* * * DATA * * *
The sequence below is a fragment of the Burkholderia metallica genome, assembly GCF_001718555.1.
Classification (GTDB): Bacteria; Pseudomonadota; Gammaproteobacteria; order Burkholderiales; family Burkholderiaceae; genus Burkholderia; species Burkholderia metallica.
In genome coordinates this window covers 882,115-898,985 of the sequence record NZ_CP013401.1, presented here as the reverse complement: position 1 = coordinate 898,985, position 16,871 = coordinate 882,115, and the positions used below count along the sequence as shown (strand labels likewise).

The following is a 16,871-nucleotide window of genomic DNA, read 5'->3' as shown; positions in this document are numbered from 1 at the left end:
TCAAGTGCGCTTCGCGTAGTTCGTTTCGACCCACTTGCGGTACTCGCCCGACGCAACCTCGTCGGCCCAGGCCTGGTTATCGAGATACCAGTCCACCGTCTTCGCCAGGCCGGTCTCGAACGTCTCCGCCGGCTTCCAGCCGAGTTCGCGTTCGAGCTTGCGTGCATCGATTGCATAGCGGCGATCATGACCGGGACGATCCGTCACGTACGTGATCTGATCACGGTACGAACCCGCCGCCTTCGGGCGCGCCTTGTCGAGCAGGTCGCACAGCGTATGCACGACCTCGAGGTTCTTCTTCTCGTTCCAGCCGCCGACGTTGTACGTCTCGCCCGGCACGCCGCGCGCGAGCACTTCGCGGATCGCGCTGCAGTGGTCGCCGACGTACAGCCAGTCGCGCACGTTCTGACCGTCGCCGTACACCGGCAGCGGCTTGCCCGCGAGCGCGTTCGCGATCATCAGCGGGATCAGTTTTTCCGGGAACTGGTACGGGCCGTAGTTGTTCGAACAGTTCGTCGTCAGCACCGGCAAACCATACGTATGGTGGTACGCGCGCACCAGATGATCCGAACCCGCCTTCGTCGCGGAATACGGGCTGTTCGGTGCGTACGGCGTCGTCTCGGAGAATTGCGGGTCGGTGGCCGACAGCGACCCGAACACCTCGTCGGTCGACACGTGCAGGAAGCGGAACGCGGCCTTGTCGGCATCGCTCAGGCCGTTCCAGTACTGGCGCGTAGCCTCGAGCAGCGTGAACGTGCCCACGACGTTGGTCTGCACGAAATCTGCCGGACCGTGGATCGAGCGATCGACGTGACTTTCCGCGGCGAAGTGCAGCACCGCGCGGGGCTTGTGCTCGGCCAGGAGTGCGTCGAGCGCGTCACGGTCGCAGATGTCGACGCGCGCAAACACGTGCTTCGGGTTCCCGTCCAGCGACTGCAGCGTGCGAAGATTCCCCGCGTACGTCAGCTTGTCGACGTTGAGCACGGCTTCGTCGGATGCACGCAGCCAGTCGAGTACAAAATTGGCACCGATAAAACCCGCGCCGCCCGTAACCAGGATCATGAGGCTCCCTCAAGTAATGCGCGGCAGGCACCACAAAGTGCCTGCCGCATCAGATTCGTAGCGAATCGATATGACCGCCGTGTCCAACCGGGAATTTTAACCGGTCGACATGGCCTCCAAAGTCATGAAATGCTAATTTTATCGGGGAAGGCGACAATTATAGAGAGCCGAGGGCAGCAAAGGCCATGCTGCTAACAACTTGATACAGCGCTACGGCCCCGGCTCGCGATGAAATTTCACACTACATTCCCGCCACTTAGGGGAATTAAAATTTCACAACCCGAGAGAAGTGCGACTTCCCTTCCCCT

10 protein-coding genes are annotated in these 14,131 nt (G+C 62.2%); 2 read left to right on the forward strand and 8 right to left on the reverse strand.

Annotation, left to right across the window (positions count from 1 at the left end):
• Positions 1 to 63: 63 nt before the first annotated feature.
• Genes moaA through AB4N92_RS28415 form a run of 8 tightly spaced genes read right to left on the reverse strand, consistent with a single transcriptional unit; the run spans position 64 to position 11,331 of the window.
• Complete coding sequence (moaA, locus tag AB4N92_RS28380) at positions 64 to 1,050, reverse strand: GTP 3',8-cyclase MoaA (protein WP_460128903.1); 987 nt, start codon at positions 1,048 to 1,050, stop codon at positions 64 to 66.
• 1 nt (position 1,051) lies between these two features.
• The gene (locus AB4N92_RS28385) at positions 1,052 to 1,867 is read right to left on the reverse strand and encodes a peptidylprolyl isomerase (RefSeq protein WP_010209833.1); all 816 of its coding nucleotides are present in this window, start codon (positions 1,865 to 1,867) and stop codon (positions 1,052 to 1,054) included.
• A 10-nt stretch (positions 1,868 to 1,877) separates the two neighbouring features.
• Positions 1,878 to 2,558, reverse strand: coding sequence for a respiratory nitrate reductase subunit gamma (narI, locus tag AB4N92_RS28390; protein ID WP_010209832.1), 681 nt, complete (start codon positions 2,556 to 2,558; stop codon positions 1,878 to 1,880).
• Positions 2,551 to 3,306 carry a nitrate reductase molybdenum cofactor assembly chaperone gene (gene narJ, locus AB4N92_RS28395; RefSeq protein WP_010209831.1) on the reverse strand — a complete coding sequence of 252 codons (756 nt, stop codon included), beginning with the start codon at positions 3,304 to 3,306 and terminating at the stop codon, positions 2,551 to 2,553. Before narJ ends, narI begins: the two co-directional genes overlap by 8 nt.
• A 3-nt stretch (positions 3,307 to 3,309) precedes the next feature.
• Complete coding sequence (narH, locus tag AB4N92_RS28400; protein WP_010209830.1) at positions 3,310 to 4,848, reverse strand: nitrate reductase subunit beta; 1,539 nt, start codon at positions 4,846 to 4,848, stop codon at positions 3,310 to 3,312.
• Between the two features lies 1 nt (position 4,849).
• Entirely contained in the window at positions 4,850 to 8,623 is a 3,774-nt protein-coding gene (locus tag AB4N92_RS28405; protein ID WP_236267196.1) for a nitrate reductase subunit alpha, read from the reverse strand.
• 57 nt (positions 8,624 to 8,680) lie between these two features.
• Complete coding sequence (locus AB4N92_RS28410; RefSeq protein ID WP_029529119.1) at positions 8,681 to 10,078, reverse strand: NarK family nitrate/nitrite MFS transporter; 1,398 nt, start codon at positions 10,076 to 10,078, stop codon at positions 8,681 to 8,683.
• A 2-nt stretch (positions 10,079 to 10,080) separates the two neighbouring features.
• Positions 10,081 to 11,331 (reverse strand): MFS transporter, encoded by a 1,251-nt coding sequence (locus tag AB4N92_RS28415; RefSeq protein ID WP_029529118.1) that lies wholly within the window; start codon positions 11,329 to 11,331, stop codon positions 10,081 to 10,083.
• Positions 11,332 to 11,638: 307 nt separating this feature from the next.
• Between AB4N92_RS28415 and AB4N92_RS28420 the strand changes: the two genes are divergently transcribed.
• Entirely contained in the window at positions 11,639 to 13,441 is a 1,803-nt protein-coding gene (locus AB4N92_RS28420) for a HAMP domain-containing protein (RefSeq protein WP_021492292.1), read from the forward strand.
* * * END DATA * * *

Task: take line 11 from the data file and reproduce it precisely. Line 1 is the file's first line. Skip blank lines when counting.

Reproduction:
• 1 nt (position 1,051) lies between these two features.